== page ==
Low-Sugar Homemade Dried Fruit

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If you’ve been reading Outward On for a little while then you know we love trail mix, evidenced by our recipe roundup for all types of trail mix, this healthy recipe, and in our guidelines for healthy campsite foods. One of the key ingredients in most trail mixes is dried fruits, but they aren’t exactly the health food most believe when bought at the store. Store-bought dried fruits usually have large amounts of added sugars, and while you’ll need some energy boost from your trail mix when you’re hiking, trekking, biking or camping, processed sugars are not where you want to get that energy.

That’s why you ought to make your dried fruits at home — which you can do without a dehydrator. Here is the process:


  1. Heat oven to the lowest temperature possible (200° or below)
  2. Spread your fruit on a silpat or parchment paper
  3. Cook in the oven until the moisture is mostly removed, anywhere from 6-10 hours, depending on fruit and temperature

This isn’t an exact science, and cooking times will vary based on several factors. Of course the oven temperature matters, and in an ideal world you’ll bake your fruits around 170° F, but anywhere up to 200° is okay. The types of fruits you’re drying will also impact the cook time, with smaller fruits like sour cherries or purple grapes taking less time than sweet cherries, white grapes or apples. Other things like elevation, humidity and the ripeness of your fruits all factor into this equation as well.

Easy fruits

  • Sour cherries, like North Star or Montmorency varieties
  • Blueberries
  • Grapes (raisins)

More demanding fruits

We say these are demanding fruits, but really they just require a little bit of prep work the others don’t need.

  • Apples
  • Pears
  • Strawberries

If you’re going to be dehydrating apples or pears, it’s really important that you slice them like pieces of bread, and then dip those slices in lemon juice to keep them from turning an unappealing brown color. Remember, the fruit is going to reduce in size during the cooking process, so slice them thicker than you want the final product to be. Strawberries should also be sliced like bread, but not quite as thick as apples.  You can also skip the lemon juice. All of these can be chopped into smaller pieces after the cooking process.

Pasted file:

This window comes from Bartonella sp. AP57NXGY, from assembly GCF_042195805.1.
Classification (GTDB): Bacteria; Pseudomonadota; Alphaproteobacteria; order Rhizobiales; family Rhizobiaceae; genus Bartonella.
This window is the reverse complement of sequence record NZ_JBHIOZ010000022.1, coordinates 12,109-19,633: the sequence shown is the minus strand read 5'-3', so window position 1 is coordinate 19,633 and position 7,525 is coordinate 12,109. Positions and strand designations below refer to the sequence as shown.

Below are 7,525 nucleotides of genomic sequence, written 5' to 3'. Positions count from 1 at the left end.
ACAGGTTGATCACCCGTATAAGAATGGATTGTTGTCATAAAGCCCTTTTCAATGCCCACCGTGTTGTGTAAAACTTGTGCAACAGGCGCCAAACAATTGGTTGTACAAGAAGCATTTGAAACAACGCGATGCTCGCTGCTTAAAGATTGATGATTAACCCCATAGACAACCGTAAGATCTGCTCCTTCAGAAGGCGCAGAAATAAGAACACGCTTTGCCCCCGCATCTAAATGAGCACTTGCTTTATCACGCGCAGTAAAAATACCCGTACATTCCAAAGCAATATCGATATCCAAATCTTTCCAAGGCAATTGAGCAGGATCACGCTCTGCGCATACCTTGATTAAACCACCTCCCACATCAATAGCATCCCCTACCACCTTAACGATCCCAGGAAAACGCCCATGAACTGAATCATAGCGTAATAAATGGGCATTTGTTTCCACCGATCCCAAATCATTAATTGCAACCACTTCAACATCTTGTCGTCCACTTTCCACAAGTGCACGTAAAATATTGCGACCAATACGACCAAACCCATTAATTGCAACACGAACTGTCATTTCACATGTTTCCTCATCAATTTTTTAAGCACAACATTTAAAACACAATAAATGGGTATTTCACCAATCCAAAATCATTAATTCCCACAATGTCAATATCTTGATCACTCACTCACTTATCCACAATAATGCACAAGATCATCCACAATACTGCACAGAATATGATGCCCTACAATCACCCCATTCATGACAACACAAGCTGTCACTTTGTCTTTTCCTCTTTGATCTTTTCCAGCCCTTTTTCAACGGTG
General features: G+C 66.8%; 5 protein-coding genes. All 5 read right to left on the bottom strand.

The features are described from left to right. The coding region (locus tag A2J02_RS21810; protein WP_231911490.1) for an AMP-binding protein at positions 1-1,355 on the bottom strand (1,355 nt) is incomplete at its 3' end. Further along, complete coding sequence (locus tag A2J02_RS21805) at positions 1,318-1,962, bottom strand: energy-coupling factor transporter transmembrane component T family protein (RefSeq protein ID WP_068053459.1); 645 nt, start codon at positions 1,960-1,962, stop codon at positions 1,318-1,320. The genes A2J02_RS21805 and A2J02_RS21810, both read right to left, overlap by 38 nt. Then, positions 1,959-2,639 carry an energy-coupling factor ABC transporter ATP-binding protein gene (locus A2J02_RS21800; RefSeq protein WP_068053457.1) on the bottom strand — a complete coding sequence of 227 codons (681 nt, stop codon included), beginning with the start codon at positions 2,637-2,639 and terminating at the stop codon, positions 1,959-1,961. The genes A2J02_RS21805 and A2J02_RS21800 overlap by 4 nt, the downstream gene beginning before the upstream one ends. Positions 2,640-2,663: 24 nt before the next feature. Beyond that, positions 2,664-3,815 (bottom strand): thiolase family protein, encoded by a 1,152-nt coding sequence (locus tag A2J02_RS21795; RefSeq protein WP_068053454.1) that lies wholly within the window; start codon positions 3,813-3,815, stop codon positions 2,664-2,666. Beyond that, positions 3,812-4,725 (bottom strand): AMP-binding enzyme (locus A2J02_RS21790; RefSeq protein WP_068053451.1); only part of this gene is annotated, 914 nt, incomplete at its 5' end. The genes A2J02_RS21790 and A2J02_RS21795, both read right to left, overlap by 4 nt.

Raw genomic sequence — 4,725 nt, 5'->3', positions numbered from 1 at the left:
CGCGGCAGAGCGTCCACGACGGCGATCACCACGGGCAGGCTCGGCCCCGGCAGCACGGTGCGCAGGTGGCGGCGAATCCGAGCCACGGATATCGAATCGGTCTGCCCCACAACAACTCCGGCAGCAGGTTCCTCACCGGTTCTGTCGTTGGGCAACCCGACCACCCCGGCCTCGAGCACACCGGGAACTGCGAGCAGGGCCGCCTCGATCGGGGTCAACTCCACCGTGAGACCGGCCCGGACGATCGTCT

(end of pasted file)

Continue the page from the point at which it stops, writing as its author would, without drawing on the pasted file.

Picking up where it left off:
Other fruits to try

  • Apricots
  • Tomatoes (Add just a bit of sugar to these)
  • Peaches
  • Bananas (Use lemon juice to stop the browning, just like with apples)
  • Plums
  • Pineapple
  • Raspberries
  • Citrus peels (just the peel, not the whole fruit)

Once you get the process down, dehydrating your own fruits at home is a piece of cake, and you’ll feel much better knowing exactly what is going into your body. These are a great high-carb snack that won’t pack in a lot of added sugar, which is going to result in good, clean and easy to use energy for fueling all your outdoor activities.


Preston fancies himself somewhat intelligent and a very poor joke teller. He enjoys writing about food, pets, politics and the occasional bit of social commentary. He has four dogs, a cat, and a pretty awesome husband.

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